Combination Covers and Harry Peckmore
Having covered the 1934 National Parks Series, the next step is to look at some of the covers which sport many or all of the stamps in the series, then look at a nice collateral item which ties directly into the series.
The first two combination covers were both created by Louis Vandervelt, using a hand tinted Ralph Dyer cachet for the parks. These are both philatelically created, but still rather stunning.
The next item is scarce. It is a combination First Day Cover from F.R. Rice. The date of the cover is the date of issue for the last stamp in the series, the ten cent, which was issued October 8, 1934.
The next item is likely unique. It is a great piece of postal history, having a plethora of markings, labels and instructions. This cover, as can be seen, was sent from Kansas to Rome, Italy. A search of the internet for this yielded no results. I'm hoping someone who sees this can fill in the blank for me. Take a few minutes to examine both sides of the cover for all the markings.
John Becker has posted some covers on this thread as well; please be sure to go back and take a look at them - they're great covers!
The next item is a mystery, as I have been unable to confirm its origin. I suspect it is an engraving done as a trial for the Harry Peckmore engravings. More about this in a moment. Again, if anyone can definitively state the origins of this piece, I'd love to hear it.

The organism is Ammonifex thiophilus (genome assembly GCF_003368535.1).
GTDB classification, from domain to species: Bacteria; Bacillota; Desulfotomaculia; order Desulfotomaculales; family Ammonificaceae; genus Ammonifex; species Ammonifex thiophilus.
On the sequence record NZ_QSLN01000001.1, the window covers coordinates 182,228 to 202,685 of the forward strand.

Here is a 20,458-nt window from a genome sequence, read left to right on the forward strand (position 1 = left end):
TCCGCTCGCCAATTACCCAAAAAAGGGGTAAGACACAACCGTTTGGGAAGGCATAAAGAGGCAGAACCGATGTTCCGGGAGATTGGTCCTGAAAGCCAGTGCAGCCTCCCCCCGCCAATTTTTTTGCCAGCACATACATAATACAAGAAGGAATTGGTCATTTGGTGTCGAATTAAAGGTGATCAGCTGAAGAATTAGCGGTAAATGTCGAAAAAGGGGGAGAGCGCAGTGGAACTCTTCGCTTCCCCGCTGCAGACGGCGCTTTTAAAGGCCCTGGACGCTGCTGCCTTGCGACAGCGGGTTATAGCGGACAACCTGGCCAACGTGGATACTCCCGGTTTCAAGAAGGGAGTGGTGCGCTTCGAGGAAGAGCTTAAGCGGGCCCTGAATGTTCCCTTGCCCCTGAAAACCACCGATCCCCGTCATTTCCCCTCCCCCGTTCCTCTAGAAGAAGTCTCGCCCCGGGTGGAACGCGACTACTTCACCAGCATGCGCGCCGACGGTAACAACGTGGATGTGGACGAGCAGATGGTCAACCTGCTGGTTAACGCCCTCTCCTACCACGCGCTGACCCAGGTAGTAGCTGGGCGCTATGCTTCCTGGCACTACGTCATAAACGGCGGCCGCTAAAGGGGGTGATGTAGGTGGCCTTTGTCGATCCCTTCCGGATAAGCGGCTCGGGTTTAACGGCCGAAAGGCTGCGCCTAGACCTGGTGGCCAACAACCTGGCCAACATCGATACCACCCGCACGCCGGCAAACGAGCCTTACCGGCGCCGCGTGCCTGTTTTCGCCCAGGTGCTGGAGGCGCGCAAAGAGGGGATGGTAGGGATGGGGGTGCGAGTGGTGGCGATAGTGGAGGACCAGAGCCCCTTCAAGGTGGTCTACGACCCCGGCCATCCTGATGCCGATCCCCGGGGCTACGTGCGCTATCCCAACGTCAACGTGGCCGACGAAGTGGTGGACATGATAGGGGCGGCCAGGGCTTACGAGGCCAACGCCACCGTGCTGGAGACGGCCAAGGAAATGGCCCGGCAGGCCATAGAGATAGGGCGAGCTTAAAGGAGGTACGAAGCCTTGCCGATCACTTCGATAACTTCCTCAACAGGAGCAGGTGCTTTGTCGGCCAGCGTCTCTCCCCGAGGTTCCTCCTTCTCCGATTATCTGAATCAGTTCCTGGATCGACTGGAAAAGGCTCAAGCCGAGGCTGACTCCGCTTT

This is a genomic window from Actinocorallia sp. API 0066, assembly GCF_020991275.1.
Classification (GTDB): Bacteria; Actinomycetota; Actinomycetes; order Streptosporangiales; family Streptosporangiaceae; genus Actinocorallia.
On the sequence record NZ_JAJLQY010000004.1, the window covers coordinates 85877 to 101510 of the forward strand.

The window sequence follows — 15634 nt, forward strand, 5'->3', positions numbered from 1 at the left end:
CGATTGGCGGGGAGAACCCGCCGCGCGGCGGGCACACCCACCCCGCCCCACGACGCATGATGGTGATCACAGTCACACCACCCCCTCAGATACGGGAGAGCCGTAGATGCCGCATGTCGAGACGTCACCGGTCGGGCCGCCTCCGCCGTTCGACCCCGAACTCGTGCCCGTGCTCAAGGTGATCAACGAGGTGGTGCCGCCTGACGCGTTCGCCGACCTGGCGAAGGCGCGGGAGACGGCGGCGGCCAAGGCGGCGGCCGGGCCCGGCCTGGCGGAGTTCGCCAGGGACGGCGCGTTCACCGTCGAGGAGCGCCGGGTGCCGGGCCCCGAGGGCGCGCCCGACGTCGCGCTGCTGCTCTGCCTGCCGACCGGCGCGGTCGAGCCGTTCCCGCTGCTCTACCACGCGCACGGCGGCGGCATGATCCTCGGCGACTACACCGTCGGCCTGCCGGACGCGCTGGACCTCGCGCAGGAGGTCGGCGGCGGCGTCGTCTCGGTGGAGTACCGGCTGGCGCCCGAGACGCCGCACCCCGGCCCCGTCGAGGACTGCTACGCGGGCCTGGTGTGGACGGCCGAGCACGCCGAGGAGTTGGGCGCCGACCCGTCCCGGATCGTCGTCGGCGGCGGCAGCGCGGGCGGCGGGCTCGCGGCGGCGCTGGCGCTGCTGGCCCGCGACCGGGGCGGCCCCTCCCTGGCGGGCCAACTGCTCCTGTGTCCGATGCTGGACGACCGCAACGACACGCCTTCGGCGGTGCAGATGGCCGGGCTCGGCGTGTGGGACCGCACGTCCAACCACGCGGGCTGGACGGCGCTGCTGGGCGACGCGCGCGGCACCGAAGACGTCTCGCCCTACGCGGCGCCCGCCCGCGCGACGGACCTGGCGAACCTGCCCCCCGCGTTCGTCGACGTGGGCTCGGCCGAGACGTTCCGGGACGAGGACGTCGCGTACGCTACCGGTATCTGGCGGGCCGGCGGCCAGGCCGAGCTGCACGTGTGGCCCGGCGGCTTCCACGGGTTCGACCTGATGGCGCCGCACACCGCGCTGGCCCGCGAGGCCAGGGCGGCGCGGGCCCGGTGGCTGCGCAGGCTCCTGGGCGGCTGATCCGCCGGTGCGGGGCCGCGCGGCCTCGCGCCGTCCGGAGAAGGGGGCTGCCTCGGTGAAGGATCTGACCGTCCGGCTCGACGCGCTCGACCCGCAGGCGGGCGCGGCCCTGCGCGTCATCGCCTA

Alright, let's roll back to the 1930's in the time machine. We're in the Great Depression. Franklin Delano Roosevelt has become President two years earlier and he's a stamp collector - the whole world knows this. He's the reason stamp collecting took off in the 1930's.
It's a time when companies are working hard to get your business. Promotional items range from Carnival Glass to more prosaic household items. You can get them from the stores and in the products you buy, such as laundry powder.
The philatelic world was not without its promotions. For many of us, we can remember even in the 1940's, 1950's and 1960's some of the ads in comics books, on matchbook covers and even your newspapers where you could send off a dime and get an envelope of stamps. Perhaps you had to have a wrapper from a bar of Ivory soap to go with the dime to become a full-fledged member of Captain Tim's Stamp Club of the Air, based out of Washington D.C.
One of the leaders of the time was Harry Lindquist. He was the editor for Stamps Magazine. He had a lot of competition including Linn's Stamp News, Meekel's and many others. To entice people to subscribe to Stamps Magazine, Linquist hired Harry Peckmore, a well known artist, to recreate the entire National Parks series in engravings. These were then printed in the color of the stamp, but without any reference to the stamp, the value it the portrait was meant to have or anything which could create a problem for Lindquist or Peckmore. These beautiful engravings then became the promotional item which Lindquist gave to anyone who subscribed to Stamps Magazine for a year.
Here is the complete set.
The installment will begin the discussion about why we have the 1935 Reprints, often referred to as "Farley's Follies."